Charlotte City Council members Monday evening could take the next step toward giving pedestrians and bicyclists a safer path from South End into the Center City.
Walkers, joggers, and bicyclists can currently approach Uptown Charlotte from the south along a 3.5 mile public pathway known as the Charlotte Rail Trail. It runs along the Lynx Blue Line light rail corridor, passing through South End. But trail runs out abruptly just south of the I-277 loop. That leaves pedestrians and bicyclists to negotiate around sidewalks, stairs, and vehicle traffic to make their way into the Center City.
Last June, City Council members approved an agreement for a public/private partnership aimed at building a new pedestrian bridge across I-277. It would connect with the current 3.5 mile Rail Trail, which the City says was used by more than 500,000 pedestrians and bicyclists last year.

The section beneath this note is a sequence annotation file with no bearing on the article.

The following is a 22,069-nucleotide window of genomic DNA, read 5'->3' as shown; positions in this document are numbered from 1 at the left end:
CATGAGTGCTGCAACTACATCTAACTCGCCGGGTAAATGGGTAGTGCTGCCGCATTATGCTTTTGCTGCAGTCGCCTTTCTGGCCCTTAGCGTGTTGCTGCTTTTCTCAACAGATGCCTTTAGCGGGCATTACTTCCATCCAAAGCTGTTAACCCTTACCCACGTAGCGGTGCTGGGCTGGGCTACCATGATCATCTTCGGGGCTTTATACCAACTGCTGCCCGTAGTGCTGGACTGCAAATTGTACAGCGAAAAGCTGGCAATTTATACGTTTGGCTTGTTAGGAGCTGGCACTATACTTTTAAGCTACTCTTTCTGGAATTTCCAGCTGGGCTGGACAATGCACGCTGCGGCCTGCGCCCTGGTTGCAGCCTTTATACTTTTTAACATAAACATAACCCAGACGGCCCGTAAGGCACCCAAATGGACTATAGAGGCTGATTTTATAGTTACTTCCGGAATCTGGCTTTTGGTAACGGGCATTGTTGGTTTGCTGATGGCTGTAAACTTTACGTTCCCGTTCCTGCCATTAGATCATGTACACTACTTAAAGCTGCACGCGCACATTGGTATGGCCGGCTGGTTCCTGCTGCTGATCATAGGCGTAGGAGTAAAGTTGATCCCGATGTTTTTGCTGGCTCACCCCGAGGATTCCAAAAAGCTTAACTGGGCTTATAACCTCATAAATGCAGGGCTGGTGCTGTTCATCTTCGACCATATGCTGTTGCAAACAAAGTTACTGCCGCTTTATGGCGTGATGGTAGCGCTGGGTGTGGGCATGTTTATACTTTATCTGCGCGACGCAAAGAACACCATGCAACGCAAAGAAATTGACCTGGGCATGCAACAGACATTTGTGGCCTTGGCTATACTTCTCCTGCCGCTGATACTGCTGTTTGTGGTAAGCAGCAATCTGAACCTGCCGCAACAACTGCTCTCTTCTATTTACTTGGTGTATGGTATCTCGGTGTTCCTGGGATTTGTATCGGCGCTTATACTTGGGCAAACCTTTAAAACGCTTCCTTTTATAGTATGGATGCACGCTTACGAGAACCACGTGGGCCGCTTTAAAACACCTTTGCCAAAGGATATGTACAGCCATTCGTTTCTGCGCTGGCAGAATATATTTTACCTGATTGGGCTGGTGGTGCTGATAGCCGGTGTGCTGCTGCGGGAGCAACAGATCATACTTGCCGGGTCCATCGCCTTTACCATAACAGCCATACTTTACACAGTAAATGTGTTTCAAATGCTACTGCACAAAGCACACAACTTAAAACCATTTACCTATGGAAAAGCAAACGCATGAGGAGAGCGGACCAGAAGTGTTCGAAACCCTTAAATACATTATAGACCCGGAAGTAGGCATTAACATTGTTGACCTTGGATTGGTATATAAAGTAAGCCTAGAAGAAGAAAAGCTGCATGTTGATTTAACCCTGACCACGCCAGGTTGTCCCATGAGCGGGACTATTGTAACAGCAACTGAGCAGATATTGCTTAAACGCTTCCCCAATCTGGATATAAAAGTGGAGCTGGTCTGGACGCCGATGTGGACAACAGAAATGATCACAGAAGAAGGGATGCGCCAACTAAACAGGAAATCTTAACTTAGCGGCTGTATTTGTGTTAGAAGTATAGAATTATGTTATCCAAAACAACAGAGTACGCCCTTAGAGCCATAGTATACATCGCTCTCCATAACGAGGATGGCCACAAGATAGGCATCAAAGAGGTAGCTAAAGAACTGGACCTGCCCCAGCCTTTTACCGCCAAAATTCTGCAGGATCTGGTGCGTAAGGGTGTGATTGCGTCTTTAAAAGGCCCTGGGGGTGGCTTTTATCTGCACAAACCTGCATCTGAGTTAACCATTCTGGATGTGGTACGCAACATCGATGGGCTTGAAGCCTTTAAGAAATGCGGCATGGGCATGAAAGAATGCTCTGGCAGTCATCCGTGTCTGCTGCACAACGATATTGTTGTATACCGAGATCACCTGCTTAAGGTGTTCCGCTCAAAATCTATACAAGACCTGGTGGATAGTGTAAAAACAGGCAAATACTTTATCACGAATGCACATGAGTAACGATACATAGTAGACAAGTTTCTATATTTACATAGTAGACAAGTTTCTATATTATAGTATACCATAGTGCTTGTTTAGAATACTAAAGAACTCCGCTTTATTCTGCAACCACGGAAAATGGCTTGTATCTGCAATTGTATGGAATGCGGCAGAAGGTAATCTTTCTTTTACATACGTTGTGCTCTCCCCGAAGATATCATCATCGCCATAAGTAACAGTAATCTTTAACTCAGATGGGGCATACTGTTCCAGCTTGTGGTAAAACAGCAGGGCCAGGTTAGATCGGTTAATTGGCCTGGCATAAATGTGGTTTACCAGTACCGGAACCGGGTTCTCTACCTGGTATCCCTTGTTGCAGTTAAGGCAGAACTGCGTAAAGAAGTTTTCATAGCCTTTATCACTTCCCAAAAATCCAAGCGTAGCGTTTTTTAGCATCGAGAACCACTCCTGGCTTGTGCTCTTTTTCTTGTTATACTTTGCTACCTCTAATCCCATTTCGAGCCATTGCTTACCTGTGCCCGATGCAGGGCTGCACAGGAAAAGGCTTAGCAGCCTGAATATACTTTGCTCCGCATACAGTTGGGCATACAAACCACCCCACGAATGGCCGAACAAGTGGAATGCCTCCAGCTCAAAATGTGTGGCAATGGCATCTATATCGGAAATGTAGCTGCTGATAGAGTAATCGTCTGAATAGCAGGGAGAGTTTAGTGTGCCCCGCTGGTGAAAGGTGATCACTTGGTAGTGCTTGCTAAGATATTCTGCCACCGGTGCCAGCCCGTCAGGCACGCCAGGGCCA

Monday night, the council will consider approving up to $1.2 million in spending for design work on the proposed bridge. Under the partnership agreement, Mecklenburg County and the North Carolina Department of Transportation would join the city in providing public funding for the project. The plan also calls for private sector contributions.
Also at Monday's meeting, City Council members will hold a public hearing on City Manager Marcus Jones’ proposed $2.6 billion budget for the next fiscal year. It includes what city officials call a “revenue neutral” property tax rate, though this year’s revaluation will likely still produce higher tax bills for many property owners.
The council meeting begins at 5:30 p.m. in the Charlotte-Mecklenburg Government Center.
[UPDATE: The council approved the $1.2 million in design funding.]